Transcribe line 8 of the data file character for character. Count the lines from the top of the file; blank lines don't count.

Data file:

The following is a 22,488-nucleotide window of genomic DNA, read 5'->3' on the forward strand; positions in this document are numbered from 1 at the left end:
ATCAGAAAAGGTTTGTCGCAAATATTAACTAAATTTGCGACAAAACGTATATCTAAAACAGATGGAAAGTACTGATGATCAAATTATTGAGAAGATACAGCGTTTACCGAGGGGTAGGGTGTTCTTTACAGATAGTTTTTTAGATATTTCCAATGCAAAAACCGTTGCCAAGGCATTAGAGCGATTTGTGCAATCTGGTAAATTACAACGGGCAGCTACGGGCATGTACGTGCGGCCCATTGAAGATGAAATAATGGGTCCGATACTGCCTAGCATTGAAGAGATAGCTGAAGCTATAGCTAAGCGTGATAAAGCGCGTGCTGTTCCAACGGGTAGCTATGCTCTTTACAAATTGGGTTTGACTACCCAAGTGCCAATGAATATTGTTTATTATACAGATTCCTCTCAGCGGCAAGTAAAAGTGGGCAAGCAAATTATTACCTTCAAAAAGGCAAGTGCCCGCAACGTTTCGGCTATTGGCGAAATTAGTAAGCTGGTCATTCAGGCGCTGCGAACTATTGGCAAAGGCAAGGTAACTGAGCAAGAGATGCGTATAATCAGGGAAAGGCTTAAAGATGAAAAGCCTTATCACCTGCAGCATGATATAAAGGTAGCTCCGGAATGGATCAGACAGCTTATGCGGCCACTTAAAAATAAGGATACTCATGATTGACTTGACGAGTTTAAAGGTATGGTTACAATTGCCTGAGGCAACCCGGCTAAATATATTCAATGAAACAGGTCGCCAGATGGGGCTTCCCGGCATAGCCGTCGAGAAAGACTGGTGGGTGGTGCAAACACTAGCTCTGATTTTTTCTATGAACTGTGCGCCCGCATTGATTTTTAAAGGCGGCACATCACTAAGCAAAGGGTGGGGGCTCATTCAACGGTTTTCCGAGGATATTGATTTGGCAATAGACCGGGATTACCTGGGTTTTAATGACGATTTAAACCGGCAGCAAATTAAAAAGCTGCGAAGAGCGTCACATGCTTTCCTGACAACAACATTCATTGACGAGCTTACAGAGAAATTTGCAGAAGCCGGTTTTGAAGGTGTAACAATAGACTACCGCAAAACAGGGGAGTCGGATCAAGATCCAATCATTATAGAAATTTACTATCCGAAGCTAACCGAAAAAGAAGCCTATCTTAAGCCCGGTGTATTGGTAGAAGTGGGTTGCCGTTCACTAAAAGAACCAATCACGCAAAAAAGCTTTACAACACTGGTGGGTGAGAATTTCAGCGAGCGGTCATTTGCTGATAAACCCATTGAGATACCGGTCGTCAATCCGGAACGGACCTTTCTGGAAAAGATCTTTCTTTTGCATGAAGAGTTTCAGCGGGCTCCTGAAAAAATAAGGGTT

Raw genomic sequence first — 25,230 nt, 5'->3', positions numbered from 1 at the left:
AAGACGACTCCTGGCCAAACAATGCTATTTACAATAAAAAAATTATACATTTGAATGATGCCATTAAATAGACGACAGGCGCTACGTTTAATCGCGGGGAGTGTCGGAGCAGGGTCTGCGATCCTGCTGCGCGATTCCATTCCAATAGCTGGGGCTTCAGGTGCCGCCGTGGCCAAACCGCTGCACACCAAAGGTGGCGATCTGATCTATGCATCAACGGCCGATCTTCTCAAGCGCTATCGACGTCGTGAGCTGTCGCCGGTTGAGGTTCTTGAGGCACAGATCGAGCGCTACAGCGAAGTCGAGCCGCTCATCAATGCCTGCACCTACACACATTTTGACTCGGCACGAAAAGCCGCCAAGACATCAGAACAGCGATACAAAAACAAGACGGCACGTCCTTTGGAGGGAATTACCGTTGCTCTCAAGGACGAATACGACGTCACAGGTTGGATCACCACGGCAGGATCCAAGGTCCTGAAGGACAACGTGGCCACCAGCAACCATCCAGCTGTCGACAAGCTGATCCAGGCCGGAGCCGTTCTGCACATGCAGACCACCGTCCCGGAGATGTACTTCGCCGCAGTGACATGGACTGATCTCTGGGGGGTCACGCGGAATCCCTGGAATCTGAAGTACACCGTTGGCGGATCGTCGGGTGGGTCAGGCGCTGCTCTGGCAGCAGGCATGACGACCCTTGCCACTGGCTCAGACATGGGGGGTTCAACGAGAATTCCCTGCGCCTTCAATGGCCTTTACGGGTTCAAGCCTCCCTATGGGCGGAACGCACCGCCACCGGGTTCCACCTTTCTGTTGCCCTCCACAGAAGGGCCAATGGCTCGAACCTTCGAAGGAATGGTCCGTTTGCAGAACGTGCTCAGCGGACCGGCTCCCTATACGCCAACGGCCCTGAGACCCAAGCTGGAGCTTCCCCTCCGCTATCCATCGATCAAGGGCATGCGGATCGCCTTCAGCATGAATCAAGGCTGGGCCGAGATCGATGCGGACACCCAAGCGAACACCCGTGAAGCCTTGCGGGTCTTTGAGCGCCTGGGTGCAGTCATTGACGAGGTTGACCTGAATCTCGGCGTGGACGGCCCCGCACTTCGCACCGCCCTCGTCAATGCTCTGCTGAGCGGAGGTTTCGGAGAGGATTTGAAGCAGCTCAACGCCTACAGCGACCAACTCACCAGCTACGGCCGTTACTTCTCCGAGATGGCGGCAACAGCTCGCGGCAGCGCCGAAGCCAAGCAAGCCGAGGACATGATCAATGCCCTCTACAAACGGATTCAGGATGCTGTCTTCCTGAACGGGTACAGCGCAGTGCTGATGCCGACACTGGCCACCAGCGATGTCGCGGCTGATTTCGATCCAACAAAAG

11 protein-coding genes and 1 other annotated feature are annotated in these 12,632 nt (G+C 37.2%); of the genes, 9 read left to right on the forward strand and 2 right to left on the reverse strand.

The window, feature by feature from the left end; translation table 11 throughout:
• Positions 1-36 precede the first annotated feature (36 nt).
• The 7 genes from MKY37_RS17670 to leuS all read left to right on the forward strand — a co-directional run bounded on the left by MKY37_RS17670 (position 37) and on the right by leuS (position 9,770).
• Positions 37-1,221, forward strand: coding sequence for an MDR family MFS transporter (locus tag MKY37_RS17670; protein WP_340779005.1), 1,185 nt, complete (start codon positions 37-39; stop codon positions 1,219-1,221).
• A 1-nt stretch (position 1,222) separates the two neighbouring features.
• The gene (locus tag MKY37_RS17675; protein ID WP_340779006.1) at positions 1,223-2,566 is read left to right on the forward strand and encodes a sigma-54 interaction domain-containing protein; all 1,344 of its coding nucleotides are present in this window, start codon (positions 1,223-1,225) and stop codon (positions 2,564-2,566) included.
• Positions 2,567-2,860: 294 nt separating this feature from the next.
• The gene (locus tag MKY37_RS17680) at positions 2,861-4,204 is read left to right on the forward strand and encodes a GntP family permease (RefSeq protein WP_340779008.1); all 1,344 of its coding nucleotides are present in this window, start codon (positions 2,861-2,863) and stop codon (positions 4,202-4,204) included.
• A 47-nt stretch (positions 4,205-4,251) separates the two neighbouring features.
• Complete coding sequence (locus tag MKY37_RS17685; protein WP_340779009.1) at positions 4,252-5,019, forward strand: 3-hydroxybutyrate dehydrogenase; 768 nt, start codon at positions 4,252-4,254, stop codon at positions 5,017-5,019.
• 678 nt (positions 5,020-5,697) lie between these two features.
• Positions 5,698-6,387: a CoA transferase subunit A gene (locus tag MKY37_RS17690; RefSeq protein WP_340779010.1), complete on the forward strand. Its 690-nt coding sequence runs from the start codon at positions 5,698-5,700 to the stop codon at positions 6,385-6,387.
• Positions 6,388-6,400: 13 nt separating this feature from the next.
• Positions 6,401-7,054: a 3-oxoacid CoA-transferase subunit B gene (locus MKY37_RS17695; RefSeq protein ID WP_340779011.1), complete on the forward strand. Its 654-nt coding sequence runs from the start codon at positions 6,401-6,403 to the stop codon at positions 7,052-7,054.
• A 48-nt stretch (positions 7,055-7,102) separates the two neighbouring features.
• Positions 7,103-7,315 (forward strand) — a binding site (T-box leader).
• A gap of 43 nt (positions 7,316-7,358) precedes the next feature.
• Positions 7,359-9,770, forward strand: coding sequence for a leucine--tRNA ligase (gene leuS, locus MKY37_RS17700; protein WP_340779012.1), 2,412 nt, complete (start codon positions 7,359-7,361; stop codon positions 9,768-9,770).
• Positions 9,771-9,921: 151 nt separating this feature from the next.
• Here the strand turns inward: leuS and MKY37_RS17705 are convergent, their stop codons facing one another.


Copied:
• The 7 genes from MKY37_RS17670 to leuS all read left to right on the forward strand — a co-directional run bounded on the left by MKY37_RS17670 (position 37) and on the right by leuS (position 9,770).